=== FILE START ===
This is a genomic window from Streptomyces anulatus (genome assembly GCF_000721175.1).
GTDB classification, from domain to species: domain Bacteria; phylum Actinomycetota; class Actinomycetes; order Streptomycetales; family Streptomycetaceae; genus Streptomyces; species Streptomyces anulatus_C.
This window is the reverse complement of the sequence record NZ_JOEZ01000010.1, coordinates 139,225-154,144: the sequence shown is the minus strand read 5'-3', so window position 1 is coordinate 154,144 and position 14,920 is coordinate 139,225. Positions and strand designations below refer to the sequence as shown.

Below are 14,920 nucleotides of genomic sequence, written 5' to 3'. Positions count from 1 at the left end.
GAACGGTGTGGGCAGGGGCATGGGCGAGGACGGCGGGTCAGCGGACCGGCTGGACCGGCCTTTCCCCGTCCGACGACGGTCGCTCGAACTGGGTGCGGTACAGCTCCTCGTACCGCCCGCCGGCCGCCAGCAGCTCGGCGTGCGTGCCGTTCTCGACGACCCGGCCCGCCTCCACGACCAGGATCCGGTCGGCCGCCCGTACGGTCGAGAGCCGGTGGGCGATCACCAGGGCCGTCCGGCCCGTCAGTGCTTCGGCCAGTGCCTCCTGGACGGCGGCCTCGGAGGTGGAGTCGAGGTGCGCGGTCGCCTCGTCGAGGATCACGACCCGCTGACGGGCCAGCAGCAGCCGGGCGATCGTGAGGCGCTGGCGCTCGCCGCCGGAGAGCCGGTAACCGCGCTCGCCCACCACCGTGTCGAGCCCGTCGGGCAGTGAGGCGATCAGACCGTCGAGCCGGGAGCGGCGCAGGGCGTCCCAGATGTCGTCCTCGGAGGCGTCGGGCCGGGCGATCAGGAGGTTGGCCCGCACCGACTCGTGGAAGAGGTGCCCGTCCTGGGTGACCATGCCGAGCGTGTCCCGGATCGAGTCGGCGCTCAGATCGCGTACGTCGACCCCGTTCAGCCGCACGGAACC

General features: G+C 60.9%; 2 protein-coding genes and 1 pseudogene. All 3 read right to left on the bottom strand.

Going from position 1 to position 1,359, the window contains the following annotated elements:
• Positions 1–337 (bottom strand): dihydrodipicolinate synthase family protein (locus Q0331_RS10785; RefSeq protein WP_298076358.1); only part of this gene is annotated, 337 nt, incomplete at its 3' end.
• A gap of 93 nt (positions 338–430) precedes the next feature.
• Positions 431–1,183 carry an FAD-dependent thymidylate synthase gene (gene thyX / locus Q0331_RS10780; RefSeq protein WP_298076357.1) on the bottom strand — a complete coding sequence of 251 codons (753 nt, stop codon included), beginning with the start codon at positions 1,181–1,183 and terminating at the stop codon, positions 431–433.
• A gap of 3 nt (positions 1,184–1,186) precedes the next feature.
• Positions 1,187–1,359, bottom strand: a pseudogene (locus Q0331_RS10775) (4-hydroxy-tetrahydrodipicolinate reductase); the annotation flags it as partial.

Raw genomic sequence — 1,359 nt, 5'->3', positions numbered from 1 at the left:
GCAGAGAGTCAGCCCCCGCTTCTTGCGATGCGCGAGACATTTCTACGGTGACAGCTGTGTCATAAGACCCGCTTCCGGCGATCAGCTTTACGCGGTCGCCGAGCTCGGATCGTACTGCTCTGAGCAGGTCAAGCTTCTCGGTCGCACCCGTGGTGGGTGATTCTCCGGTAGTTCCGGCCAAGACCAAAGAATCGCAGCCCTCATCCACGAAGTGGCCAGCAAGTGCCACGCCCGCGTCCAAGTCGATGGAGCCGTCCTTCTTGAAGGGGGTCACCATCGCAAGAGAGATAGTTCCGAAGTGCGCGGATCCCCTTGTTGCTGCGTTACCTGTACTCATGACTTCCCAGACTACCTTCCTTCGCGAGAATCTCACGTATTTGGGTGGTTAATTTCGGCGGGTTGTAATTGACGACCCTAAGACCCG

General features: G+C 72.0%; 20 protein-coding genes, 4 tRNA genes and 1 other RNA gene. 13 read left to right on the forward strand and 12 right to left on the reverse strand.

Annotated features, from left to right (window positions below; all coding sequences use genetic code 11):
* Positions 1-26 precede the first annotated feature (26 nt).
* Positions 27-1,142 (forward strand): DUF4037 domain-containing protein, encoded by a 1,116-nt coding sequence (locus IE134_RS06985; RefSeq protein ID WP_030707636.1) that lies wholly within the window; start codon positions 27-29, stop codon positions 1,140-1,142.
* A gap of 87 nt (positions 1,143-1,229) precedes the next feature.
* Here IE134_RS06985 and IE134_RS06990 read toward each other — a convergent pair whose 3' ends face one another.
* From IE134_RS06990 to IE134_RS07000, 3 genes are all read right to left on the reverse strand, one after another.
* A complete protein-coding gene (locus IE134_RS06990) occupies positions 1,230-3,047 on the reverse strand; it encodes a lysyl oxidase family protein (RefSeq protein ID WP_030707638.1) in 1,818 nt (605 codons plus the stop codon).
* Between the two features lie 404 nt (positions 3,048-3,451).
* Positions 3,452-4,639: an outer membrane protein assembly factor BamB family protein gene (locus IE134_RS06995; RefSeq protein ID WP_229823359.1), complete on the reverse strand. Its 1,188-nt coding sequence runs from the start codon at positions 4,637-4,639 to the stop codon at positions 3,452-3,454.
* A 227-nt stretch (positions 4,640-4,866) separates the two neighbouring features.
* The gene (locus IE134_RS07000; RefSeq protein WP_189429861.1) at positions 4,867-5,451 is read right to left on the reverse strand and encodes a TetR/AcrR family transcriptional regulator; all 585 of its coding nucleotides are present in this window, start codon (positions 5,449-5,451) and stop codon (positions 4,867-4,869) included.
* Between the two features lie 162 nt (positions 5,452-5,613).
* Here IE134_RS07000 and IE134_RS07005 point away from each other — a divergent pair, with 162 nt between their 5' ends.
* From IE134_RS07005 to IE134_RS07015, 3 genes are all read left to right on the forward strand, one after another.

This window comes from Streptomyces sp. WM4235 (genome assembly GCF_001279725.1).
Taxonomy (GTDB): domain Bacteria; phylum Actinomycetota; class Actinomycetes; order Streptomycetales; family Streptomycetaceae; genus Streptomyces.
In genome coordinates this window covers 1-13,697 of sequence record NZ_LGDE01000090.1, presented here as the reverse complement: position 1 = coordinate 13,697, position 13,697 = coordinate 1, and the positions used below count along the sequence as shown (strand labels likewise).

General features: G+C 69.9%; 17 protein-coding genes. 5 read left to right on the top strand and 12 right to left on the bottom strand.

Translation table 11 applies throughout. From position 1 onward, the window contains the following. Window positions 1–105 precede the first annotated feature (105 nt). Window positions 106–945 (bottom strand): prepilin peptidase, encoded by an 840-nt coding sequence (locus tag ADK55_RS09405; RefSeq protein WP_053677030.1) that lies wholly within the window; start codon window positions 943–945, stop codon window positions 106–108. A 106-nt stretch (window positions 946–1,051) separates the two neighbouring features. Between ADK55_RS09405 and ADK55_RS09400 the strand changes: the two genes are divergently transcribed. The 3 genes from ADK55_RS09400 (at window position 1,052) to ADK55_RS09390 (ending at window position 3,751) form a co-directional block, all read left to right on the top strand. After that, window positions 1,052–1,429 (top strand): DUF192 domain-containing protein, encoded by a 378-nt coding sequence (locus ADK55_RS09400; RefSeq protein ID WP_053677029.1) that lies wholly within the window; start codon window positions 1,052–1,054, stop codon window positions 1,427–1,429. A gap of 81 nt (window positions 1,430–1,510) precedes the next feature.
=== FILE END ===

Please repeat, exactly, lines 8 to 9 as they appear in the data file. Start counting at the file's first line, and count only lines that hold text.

• Positions 1–337 (bottom strand): dihydrodipicolinate synthase family protein (locus Q0331_RS10785; RefSeq protein WP_298076358.1); only part of this gene is annotated, 337 nt, incomplete at its 3' end.
• A gap of 93 nt (positions 338–430) precedes the next feature.